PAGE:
Generic selectors
Exact matches only
Search in title
Search in content
Post Type Selectors

Yesterday, I was greeting my students when I noticed a student clearly in distress walking to her next class. Her face was flushed and she was wiping tears above her mask. I didn’t know this student, but I knew that if she continued on to her class it would be difficult for her to learn, given her strong emotions. I stopped her and asked how I could help. I shared with her my observations regarding her emotions and asked her to share how she felt.


In my presentation Incorporating Social & Emotional Learning: A Bridge to Success in the World Language Classroom I discuss the value of identifying our emotions accurately. We don’t need a research study to show us that emotions play a large role in our students’ ability or inability to learn. Imagine this same emotionally distressed student trying to concentrate on taking notes or focusing on a test. Not possible. Her emotions were all consuming.


Using the RULER strategies and the Mood Meter from the Yale Center for Emotional Intelligence have been essential ways for me to bring Social Emotional Learning (SEL) and awareness into my classroom not only for my students, but for myself as well. Every day, we dedicate the first few minutes of class to checking in with ourselves and our emotions and reflecting on the cause of these emotions. Many of the wellness and SEL strategies available are focused on emotional regulation. Don’t get me wrong, regulating our emotions is hugely important, but by skipping this first step of identifying the emotion we are feeling, we are glossing over perhaps the most important part of our emotional well-being.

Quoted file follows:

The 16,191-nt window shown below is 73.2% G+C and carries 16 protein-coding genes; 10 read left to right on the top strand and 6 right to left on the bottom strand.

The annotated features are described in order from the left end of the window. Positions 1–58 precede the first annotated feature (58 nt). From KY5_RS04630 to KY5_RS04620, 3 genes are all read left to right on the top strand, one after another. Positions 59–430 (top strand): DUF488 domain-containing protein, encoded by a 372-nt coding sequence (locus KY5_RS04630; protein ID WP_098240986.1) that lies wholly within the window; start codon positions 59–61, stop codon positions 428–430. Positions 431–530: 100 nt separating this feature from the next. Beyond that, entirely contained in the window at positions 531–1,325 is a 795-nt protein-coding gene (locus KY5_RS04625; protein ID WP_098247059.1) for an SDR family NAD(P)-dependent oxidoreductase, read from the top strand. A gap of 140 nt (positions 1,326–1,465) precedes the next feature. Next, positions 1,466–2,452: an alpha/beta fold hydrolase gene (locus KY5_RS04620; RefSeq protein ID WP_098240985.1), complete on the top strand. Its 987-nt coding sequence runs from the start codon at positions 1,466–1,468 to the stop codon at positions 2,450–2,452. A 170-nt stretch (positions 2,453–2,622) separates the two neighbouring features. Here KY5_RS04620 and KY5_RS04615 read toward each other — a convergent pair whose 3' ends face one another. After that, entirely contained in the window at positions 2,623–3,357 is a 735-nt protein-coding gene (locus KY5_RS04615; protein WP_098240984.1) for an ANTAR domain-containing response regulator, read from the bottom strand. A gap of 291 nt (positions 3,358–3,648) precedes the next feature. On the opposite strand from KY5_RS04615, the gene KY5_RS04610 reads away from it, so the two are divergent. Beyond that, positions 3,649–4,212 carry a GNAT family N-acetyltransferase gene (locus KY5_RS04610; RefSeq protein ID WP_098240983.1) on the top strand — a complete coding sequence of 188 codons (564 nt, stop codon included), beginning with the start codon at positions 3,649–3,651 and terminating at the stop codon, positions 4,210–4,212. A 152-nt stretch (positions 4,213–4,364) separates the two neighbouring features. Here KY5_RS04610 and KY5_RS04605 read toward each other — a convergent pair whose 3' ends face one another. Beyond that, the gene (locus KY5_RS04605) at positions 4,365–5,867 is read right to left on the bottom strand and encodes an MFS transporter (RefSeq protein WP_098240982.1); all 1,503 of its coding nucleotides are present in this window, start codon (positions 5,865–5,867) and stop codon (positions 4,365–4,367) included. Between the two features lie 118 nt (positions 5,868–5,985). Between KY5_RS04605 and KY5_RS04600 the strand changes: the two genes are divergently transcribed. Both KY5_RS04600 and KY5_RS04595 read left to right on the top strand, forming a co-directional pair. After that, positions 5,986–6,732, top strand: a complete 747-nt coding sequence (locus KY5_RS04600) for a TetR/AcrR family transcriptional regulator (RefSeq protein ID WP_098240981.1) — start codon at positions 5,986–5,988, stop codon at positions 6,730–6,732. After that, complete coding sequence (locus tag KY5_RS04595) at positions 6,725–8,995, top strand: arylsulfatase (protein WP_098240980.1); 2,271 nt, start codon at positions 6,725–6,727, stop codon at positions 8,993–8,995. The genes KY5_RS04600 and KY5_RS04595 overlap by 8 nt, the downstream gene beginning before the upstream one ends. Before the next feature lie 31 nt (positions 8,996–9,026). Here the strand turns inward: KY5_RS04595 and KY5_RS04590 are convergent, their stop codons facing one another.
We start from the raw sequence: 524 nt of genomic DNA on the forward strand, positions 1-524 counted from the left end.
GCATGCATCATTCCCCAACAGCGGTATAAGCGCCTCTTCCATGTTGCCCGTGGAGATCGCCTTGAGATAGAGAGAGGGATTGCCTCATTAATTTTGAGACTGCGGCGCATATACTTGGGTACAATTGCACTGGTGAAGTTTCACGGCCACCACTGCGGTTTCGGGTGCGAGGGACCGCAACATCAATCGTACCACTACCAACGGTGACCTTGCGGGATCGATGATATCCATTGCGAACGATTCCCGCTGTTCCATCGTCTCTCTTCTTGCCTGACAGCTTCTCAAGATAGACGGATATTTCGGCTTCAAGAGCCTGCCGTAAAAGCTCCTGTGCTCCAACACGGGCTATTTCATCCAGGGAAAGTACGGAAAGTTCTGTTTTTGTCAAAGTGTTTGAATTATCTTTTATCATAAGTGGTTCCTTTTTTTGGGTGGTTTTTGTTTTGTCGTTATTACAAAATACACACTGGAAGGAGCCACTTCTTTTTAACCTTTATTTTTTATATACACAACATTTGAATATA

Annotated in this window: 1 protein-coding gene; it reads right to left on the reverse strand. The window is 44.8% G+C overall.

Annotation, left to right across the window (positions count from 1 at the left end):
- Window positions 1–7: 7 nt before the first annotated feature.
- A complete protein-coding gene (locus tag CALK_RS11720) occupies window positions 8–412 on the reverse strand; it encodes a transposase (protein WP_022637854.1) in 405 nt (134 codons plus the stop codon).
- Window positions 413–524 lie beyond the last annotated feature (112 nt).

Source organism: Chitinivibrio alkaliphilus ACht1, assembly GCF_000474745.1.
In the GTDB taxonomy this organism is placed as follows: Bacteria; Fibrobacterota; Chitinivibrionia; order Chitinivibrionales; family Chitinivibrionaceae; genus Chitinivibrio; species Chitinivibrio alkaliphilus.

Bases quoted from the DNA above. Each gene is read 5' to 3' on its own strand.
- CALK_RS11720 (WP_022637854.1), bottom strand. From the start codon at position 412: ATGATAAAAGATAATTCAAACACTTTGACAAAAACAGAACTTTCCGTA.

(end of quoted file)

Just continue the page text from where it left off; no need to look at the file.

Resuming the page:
Throughout all of the emotional regulation strategies that I’ve learned, I’ve been able to circle back to these five strategies described in Krystenell Storr-Smith’sSeptember 2021 Scholastic article C’mon Get Happy! Storr-Smith follows two teens as they take the challenge of doing five simple tasks every day to see if this has a lasting impact on their happiness and well-being.

  1. Make your bed.
  2. Give a compliment.
  3. Write a list of 3 things you are grateful for.
  4. Do at least 10 minutes of exercise.
  5. Do one activity that you love.


I’m proud to say that all of my students can tell you these five strategies (in French of course), and while they may no longer remember why each of these tasks work, they know that they each contribute to their overall well-being.


Finally, we know that SEL is a competency that requires maintenance. While our goal is for all of our students to leave our language classrooms and use the target language in their everyday lives and careers, the reality is that this may not happen. In contrast, we can guarantee that every student will need to take care of their physical and emotional selves. They will encounter difficult moments in their lives where they will need the tools to regulate and manage their emotions. SEL matters—for everyone : teachers, students, administrators, and Parents.


Yale Center for Emotional Intelligence

Krystenell Storr-Smith’s Scholastic article C’mon Get Happy!

Sign up to view Christen’s webinar on this topic!



You Might Also Like: 

Creating Confident Communicators


Comments are closed.